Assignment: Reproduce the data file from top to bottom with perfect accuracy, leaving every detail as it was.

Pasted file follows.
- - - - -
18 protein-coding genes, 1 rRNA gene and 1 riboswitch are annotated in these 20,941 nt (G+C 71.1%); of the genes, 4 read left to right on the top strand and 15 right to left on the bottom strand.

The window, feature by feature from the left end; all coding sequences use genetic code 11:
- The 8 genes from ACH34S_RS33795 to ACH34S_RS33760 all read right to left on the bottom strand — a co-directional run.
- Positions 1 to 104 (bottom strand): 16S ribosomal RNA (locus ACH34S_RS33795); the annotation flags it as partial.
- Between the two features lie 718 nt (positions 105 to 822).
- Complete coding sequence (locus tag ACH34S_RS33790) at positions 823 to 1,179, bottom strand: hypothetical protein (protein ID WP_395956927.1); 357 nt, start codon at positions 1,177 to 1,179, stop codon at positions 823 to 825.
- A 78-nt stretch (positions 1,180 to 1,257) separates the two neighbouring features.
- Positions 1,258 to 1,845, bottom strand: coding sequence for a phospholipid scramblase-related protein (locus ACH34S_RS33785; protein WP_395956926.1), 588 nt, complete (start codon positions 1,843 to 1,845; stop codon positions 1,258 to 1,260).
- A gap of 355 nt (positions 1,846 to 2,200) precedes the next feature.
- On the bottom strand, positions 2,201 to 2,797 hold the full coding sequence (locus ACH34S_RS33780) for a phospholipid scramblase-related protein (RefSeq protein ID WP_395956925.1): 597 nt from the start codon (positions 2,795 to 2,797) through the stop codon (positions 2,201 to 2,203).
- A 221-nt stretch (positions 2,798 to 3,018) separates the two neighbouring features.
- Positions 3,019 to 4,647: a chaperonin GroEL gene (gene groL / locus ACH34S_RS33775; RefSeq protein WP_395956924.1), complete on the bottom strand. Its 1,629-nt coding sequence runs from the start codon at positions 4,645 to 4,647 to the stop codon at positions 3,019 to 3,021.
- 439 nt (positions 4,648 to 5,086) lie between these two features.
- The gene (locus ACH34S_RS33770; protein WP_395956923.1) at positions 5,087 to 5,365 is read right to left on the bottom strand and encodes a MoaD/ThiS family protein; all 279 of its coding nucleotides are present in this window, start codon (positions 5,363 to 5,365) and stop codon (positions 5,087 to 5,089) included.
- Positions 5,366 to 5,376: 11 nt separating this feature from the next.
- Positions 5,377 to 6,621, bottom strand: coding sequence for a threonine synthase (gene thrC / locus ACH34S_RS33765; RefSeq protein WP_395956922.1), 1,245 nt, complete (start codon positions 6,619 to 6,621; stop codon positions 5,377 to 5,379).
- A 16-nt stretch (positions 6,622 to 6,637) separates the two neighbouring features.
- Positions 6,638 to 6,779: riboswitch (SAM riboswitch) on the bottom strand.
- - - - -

18 protein-coding genes, 1 rRNA gene and 1 riboswitch are annotated in these 20,941 nt (G+C 71.1%); of the genes, 4 read left to right on the top strand and 15 right to left on the bottom strand.

The window, feature by feature from the left end; all coding sequences use genetic code 11:
- The 8 genes from ACH34S_RS33795 to ACH34S_RS33760 all read right to left on the bottom strand — a co-directional run.
- Positions 1 to 104 (bottom strand): 16S ribosomal RNA (locus ACH34S_RS33795); the annotation flags it as partial.
- Between the two features lie 718 nt (positions 105 to 822).
- Complete coding sequence (locus tag ACH34S_RS33790) at positions 823 to 1,179, bottom strand: hypothetical protein (protein ID WP_395956927.1); 357 nt, start codon at positions 1,177 to 1,179, stop codon at positions 823 to 825.
- A 78-nt stretch (positions 1,180 to 1,257) separates the two neighbouring features.
- Positions 1,258 to 1,845, bottom strand: coding sequence for a phospholipid scramblase-related protein (locus ACH34S_RS33785; protein WP_395956926.1), 588 nt, complete (start codon positions 1,843 to 1,845; stop codon positions 1,258 to 1,260).
- A gap of 355 nt (positions 1,846 to 2,200) precedes the next feature.
- On the bottom strand, positions 2,201 to 2,797 hold the full coding sequence (locus ACH34S_RS33780) for a phospholipid scramblase-related protein (RefSeq protein ID WP_395956925.1): 597 nt from the start codon (positions 2,795 to 2,797) through the stop codon (positions 2,201 to 2,203).
- A 221-nt stretch (positions 2,798 to 3,018) separates the two neighbouring features.
- Positions 3,019 to 4,647: a chaperonin GroEL gene (gene groL / locus ACH34S_RS33775; RefSeq protein WP_395956924.1), complete on the bottom strand. Its 1,629-nt coding sequence runs from the start codon at positions 4,645 to 4,647 to the stop codon at positions 3,019 to 3,021.
- 439 nt (positions 4,648 to 5,086) lie between these two features.
- The gene (locus ACH34S_RS33770; protein WP_395956923.1) at positions 5,087 to 5,365 is read right to left on the bottom strand and encodes a MoaD/ThiS family protein; all 279 of its coding nucleotides are present in this window, start codon (positions 5,363 to 5,365) and stop codon (positions 5,087 to 5,089) included.
- Positions 5,366 to 5,376: 11 nt separating this feature from the next.
- Positions 5,377 to 6,621, bottom strand: coding sequence for a threonine synthase (gene thrC / locus ACH34S_RS33765; RefSeq protein WP_395956922.1), 1,245 nt, complete (start codon positions 6,619 to 6,621; stop codon positions 5,377 to 5,379).
- A 16-nt stretch (positions 6,622 to 6,637) separates the two neighbouring features.
- Positions 6,638 to 6,779: riboswitch (SAM riboswitch) on the bottom strand.